We begin our presentation on Maine’s hard fought 2nd Volunteer Infantry with pre-Civil
War cased daguerreotype portraits of [General] Charles Davis Jameson and his wife
Julia. Born in Gorham Maine in 1827 young Charles would relocate with his family to the
lumbering and sawmill center of Old town, Maine. By the time of the Civil War, Jameson
was a successful lumberman and a man of some stature. He was a Volunteer Maine
Militia Commander and had been tapped as a Maine delegate to the Democratic National
Convention in Charlestown, South Carolina in 1860. When the Civil War broke out he
was elected Colonel of the 2nd Maine Infantry, led his regiment at 1st Bull Run and was
commissioned brigadier general effective Sept. 3, 1861. In the months after Bull Run the
Democratic Party of Maine split into anti-war “Copperheads” and pro-war factions.
Jameson became the unsuccessful gubernatorial candidate of the War Democrats in the
1861. During the Peninsular campaign, he commanded the 1st brigade of Kearny's 3rd
division of the 3rd Army Corps. Earning the nickname General of the Trenches, Jameson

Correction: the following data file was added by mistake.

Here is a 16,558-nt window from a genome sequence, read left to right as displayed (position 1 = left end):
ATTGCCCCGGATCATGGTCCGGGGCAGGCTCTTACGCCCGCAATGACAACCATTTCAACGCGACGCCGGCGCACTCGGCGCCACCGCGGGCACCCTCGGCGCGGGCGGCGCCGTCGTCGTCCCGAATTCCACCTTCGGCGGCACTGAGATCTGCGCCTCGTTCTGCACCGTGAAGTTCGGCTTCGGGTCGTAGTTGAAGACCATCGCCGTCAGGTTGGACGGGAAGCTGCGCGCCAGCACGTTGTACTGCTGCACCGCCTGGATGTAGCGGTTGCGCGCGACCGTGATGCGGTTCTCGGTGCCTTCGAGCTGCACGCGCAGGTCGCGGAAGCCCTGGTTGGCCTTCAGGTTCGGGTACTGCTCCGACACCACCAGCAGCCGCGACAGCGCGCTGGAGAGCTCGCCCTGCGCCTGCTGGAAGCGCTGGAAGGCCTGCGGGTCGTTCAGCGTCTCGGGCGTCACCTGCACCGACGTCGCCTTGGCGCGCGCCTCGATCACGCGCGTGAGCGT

was the first to discover the Confederate evacuation of Yorktown, Virginia on May 4,
1862 and during the battle of Seven Pines, his command got closer to Richmond than any
portion of McClellan's army. It was at the Battle of Fair Oaks though that the Maine
Lumberman’s already established prowess in the field would be lost to the Union cause
when his horse was shot out from under him. While recovering from his wounds General
Jameson was afflicted with what was commonly referred to as camp fever (typhoid) and
was returned to Maine for convalescence. He died in Old Town on November 6, 1862 and
is buried at Riverside Cemetery in Stillwater, Maine. Some sources report that Jameson
actually died on the steamship carrying him home between Boston and Bangor.
Charles Davis Jameson is captured here as an antebellum business man and
influential political figure. Adjacent to the pre Civil War image is a rare signed photo
of “General of the Trenches” Jameson before being struck down by typhoid.
Maine Veterans honored the memory of the Maine General by
designating their Bradford, Maine meeting hall as the Charles D.
Jameson G. A. R Post #110. Their flag is superimposed by a
well-worn, wartime published, album engraving of the General.